12 VIDEO CODING STANDARDS AND FORMATS 453

12.1 The need for and role of standards . . . . . . . . . . . . . . . . . . . . . . . 453

12.1.1 The focus of video standardization . . . . . . . . . . . . . . . . . . . 453

12.1.2 The standardization process . . . . . . . . . . . . . . . . . . . . . . . 454

12.1.3 Intellectual property and licensing . . . . . . . . . . . . . . . . . . . 455

12.2 H.120 . . . . . . . . . . . . . . . . . . . . . . . . . . . . . . . . . . . . . . . 455

12.2.1 Brief history . . . . . . . . . . . . . . . . . . . . . . . . . . . . . . . . 455

12.2.2 Primary features . . . . . . . . . . . . . . . . . . . . . . . . . . . . . 456

12.3 H.261 . . . . . . . . . . . . . . . . . . . . . . . . . . . . . . . . . . . . . . . 456

12.3.1 Brief history . . . . . . . . . . . . . . . . . . . . . . . . . . . . . . . . 456

12.3.2 Picture types and primary features . . . . . . . . . . . . . . . . . . . 456

12.4 MPEG-2/DVB . . . . . . . . . . . . . . . . . . . . . . . . . . . . . . . . . . 458

12.4.1 Brief History . . . . . . . . . . . . . . . . . . . . . . . . . . . . . . . 458

12.4.2 Picture types and primary features . . . . . . . . . . . . . . . . . . . 458

12.4.3 MPEG-2 profiles and levels . . . . . . . . . . . . . . . . . . . . . . . 459

12.5 H.263 . . . . . . . . . . . . . . . . . . . . . . . . . . . . . . . . . . . . . . . 460

12.5.1 Brief history . . . . . . . . . . . . . . . . . . . . . . . . . . . . . . . . 460

12.5.2 Picture types and primary features . . . . . . . . . . . . . . . . . . . 460

12.6 MPEG-4 . . . . . . . . . . . . . . . . . . . . . . . . . . . . . . . . . . . . . . 465

12.6.1 Brief history . . . . . . . . . . . . . . . . . . . . . . . . . . . . . . . . 465

12.6.2 Picture types and primary features . . . . . . . . . . . . . . . . . . . 465

CONTENTS xii

12.7 H.264/AVC . . . . . . . . . . . . . . . . . . . . . . . . . . . . . . . . . . . . 466

12.7.1 Brief history . . . . . . . . . . . . . . . . . . . . . . . . . . . . . . . . 466

12.7.2 Primary features . . . . . . . . . . . . . . . . . . . . . . . . . . . . . 467

12.7.3 Network abstraction and bitstream syntax . . . . . . . . . . . . . . . 468

12.7.4 Pictures and partitions . . . . . . . . . . . . . . . . . . . . . . . . . . 469

12.7.5 The Video coding layer . . . . . . . . . . . . . . . . . . . . . . . . . 472

12.7.6 Profiles and levels . . . . . . . . . . . . . . . . . . . . . . . . . . . . 474

12.7.7 Performance . . . . . . . . . . . . . . . . . . . . . . . . . . . . . . . . 476

12.7.8 Scalable extensions . . . . . . . . . . . . . . . . . . . . . . . . . . . . 476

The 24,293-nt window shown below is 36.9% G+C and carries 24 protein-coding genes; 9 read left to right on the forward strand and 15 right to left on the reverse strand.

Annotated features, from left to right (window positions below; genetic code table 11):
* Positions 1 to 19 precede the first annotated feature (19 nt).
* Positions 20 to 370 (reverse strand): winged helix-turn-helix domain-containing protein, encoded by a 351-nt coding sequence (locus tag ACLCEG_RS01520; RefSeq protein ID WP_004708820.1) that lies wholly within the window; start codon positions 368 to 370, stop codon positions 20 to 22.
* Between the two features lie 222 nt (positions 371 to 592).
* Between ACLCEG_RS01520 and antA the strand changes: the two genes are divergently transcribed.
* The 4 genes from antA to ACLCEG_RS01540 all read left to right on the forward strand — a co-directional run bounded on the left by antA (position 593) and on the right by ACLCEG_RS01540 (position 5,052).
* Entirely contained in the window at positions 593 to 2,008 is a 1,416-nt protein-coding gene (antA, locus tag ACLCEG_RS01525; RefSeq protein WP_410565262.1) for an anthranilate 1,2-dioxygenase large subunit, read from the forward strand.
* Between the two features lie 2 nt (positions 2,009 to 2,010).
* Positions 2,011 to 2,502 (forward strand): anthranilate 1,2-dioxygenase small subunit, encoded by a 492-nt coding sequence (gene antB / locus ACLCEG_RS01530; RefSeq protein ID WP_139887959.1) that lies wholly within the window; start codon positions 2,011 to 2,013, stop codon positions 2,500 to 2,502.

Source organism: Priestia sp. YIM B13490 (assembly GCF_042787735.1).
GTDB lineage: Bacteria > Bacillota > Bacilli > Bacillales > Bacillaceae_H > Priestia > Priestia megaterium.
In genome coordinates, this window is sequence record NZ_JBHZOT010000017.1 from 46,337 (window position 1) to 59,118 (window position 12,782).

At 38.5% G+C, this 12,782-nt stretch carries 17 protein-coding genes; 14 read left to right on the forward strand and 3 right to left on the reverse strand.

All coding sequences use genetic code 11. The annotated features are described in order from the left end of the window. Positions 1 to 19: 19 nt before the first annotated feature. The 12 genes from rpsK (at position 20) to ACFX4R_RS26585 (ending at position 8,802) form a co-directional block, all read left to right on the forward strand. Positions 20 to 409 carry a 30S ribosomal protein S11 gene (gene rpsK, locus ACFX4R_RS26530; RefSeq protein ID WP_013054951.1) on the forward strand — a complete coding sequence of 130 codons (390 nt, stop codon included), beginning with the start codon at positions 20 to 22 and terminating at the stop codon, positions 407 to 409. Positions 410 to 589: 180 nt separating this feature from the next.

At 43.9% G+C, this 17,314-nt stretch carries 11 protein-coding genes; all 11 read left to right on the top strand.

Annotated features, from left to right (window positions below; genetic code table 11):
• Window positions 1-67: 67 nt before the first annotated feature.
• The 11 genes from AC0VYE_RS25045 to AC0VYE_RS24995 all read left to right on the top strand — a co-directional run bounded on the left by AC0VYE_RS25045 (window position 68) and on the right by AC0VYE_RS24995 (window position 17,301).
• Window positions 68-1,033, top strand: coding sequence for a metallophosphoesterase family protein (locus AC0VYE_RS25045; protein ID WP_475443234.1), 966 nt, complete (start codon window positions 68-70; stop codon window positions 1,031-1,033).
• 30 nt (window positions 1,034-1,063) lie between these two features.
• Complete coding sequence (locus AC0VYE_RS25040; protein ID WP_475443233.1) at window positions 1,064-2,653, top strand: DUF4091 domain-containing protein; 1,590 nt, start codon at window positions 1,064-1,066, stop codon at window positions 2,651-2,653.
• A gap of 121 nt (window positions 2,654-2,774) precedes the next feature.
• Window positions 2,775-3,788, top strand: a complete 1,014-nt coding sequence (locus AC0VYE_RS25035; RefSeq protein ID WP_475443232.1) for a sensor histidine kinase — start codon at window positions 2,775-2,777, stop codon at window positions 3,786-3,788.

12.7.9 Multiview extensions . . . . . . . . . . . . . . . . . . . . . . . . . . . 476

12.8 H.265/HEVC . . . . . . . . . . . . . . . . . . . . . . . . . . . . . . . . . . . 478

12.8.1 Brief background . . . . . . . . . . . . . . . . . . . . . . . . . . . . . 478

12.8.2 Primary features . . . . . . . . . . . . . . . . . . . . . . . . . . . . . 478

12.8.3 Network abstraction and high level syntax . . . . . . . . . . . . . . . 479

12.8.4 Pictures and partitions . . . . . . . . . . . . . . . . . . . . . . . . . . 480

12.8.5 The Video Coding Layer (VCL) . . . . . . . . . . . . . . . . . . . . . 482

12.8.6 Profiles and Levels . . . . . . . . . . . . . . . . . . . . . . . . . . . . 489

12.8.7 Extensions . . . . . . . . . . . . . . . . . . . . . . . . . . . . . . . . 490

12.8.8 Performance . . . . . . . . . . . . . . . . . . . . . . . . . . . . . . . . 491

12.9 H.266/VVC . . . . . . . . . . . . . . . . . . . . . . . . . . . . . . . . . . . . 491

12.9.1 Brief background . . . . . . . . . . . . . . . . . . . . . . . . . . . . . 491

12.9.2 Primary features . . . . . . . . . . . . . . . . . . . . . . . . . . . . . 491

12.9.3 High-level syntax . . . . . . . . . . . . . . . . . . . . . . . . . . . . . 492

12.9.4 Picture partitioning . . . . . . . . . . . . . . . . . . . . . . . . . . . 492

12.9.5 Intra prediction . . . . . . . . . . . . . . . . . . . . . . . . . . . . . . 493

12.9.6 Inter prediction . . . . . . . . . . . . . . . . . . . . . . . . . . . . . . 495

12.9.7 Transformation and quantization . . . . . . . . . . . . . . . . . . . . 496

12.9.8 Entropy coding . . . . . . . . . . . . . . . . . . . . . . . . . . . . . . 497

12.9.9 In-loop filters . . . . . . . . . . . . . . . . . . . . . . . . . . . . . . . 497

12.9.10Coding tools for 360 video . . . . . . . . . . . . . . . . . . . . . . . 499

12.9.11 Profiles, tiers and levels . . . . . . . . . . . . . . . . . . . . . . . . . 499

12.9.12Performance gains for VVC over recent standards . . . . . . . . . . . 499

12.10The Alliance of Open Media (AOM) . . . . . . . . . . . . . . . . . . . . . . 501

12.10.1VP9 and VP10 . . . . . . . . . . . . . . . . . . . . . . . . . . . . . . 501

12.10.2AV1 . . . . . . . . . . . . . . . . . . . . . . . . . . . . . . . . . . . . 501